Perhaps what’s most important for Konosuba is that Kazuma is an utter failure. He’s not someone who’s been transported to this world and become rich and famous; no, he struggles to make ends meet every single day and has no special powers to speak of. Aqua, Megumin and Darkness all have the potential to be overpowered characters but thanks to their flawed personalities or skills they’ve also been firmly grounded. Despite how flawed they are, the party works well together and it’s hard to imagine Kazuma working with anyone but these three idiots (although he would have an easier life if he could at least ditch Aqua).
Having watched the first anime adaptation of Konosuba (and what has aired of Season Two) prior to reading the original light novel, it’s difficult not to compare the two works and judge how the novel holds up against the anime. Although this first volume is quite short (only 160 pages), it covers quite a lot of the story we’ve been given in the anime. This volume was adapted into about 5 or 6 episodes of the first season of anime (and that’s after they skipped a shorter arc in the book, which was briefly told later in the anime), but surprisingly the anime didn’t rush anything. In fact, compared to the light novel, the two tell the story in a similar manner. This is great because I love this world and I’d hate to recommend the book or the anime to someone and have them miss out on something that the other did. Although that said, I do think the anime handles the cabbage quest better, simply thanks to the whole sequence being animated.
Konosuba is by Natsume Akatsuki and for the most part is well written. The series was originally a web novel (although according to the afterword some sections have been rewritten) and, like the early works of Reki Kawahara and his Sword Art Online series, this is fairly obvious. It’s not that the writing is bad, it just doesn’t feel quite up to the standard of Is It Wrong to Try to Pick Up Girls in a Dungeon? or Re:Zero, which are perhaps the best series I can compare Konosuba to. For example, a lot of words are repeated quite often instead of being substituted for something better. Ultimately though, Konosuba is a comedy and its writing doesn’t have to be perfect for the jokes to come off well. I have confidence that, in time, the writing will improve to the point of its roots no longer being noticeable.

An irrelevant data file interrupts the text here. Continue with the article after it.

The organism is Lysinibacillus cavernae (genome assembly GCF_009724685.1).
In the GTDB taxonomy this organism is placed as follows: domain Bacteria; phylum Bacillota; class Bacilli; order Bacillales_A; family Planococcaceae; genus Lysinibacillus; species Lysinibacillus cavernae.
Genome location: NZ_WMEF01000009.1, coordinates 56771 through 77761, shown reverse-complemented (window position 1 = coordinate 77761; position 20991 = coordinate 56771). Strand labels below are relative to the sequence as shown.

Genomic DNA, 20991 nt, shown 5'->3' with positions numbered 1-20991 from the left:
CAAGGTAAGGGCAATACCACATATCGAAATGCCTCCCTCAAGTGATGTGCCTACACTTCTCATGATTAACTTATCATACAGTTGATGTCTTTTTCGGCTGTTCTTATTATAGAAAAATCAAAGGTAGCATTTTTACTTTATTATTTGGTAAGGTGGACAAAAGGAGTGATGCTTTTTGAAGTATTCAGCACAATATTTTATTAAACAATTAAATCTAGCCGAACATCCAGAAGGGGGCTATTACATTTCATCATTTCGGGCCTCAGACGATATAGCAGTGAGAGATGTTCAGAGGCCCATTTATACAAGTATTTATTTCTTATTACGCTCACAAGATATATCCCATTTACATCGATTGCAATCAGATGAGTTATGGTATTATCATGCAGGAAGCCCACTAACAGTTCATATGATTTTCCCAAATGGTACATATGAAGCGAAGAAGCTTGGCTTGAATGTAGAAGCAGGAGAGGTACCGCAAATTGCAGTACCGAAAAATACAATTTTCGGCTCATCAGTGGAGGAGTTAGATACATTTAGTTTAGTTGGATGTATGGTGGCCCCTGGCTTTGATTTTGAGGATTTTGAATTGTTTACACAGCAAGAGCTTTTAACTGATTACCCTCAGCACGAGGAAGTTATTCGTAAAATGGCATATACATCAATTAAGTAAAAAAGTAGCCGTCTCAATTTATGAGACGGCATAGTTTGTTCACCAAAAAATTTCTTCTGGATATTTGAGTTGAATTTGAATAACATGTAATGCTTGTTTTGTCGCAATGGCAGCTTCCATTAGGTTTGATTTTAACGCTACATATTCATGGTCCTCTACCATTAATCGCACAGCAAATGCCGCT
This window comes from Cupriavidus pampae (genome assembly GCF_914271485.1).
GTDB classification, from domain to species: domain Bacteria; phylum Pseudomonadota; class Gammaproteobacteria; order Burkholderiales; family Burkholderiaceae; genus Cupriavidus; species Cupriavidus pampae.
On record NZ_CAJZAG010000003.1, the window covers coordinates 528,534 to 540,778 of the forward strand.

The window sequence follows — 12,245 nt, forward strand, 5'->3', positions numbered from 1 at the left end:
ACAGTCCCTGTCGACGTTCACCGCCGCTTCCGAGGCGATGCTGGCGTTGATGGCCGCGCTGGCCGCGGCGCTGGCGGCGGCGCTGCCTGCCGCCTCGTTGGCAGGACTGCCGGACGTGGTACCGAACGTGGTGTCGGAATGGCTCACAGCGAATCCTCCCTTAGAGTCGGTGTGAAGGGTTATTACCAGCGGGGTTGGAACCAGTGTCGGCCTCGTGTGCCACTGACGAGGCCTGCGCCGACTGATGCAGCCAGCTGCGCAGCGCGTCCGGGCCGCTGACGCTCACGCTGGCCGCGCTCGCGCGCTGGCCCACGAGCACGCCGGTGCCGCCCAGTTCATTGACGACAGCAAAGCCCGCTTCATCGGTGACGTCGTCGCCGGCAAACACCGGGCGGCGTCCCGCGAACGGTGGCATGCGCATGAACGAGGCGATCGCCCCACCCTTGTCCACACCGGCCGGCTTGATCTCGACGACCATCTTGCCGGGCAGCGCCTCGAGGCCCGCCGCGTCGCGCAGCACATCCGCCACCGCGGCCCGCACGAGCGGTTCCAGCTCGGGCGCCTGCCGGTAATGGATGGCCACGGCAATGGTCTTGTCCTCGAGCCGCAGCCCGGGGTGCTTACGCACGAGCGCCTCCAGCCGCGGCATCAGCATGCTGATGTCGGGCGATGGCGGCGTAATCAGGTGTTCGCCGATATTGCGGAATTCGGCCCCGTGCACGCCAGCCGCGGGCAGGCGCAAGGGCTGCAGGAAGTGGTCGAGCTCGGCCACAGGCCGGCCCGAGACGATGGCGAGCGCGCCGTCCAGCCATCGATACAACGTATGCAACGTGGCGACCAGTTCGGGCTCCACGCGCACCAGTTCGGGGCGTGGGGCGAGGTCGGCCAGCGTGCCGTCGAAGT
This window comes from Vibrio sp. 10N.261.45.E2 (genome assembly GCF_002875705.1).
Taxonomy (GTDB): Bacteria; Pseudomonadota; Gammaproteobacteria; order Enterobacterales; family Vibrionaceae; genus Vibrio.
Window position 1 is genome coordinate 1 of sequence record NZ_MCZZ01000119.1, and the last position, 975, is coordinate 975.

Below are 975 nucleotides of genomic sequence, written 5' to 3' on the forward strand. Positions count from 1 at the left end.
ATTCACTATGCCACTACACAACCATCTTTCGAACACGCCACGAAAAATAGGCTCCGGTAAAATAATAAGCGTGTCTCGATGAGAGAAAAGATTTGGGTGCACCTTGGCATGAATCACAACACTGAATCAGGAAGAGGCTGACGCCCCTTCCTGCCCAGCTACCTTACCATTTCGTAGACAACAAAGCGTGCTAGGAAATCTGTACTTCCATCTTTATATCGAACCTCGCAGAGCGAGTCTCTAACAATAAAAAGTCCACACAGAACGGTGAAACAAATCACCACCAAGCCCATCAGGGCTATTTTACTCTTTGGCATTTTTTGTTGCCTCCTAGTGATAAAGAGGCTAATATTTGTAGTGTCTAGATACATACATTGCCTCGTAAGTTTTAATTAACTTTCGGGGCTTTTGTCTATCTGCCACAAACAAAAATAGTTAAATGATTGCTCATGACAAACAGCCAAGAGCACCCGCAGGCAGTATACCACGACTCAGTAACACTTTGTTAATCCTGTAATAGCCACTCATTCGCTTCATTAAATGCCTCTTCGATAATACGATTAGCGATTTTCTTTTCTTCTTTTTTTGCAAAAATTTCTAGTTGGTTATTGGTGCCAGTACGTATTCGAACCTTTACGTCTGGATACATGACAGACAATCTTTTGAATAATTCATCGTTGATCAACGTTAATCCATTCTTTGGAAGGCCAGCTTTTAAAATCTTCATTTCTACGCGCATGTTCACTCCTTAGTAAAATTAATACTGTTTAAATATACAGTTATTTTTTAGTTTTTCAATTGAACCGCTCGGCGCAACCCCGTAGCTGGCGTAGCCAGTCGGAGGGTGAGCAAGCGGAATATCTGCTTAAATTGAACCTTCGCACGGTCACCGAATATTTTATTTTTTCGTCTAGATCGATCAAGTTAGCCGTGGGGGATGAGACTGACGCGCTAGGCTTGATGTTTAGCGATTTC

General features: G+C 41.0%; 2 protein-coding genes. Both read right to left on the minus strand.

The series has been illustrated by Kurone Mishima and the images scattered throughout the book are all really clean and well drawn. For such a short volume there is quite a lot of art on offer, including colour pages and a big character profile section at the start of the volume. Considering that at least three of the illustrations feature Megumin, who happens to be my favourite character, I was satisfied with the offerings. I think Mishima knows which scenes of the story are best to bring to life, such as when Aqua is eaten by a giant frog and only has her leg sticking out of its mouth…
Overall the first volume of Konosuba makes for a good read. It’s a short enough book that I finished it within a couple of sittings, but that also gives it an advantage against the other longer fantasy series on offer right now. The world and the cast are a fun combination and the comedy has translated well into English. While Konosuba has been one of my favourite anime series for a while, I think the light novel might also become a firm favourite. I’d definitely recommend it for fantasy or video game fans. You’ll find a lot to like here in our kooky collection of characters.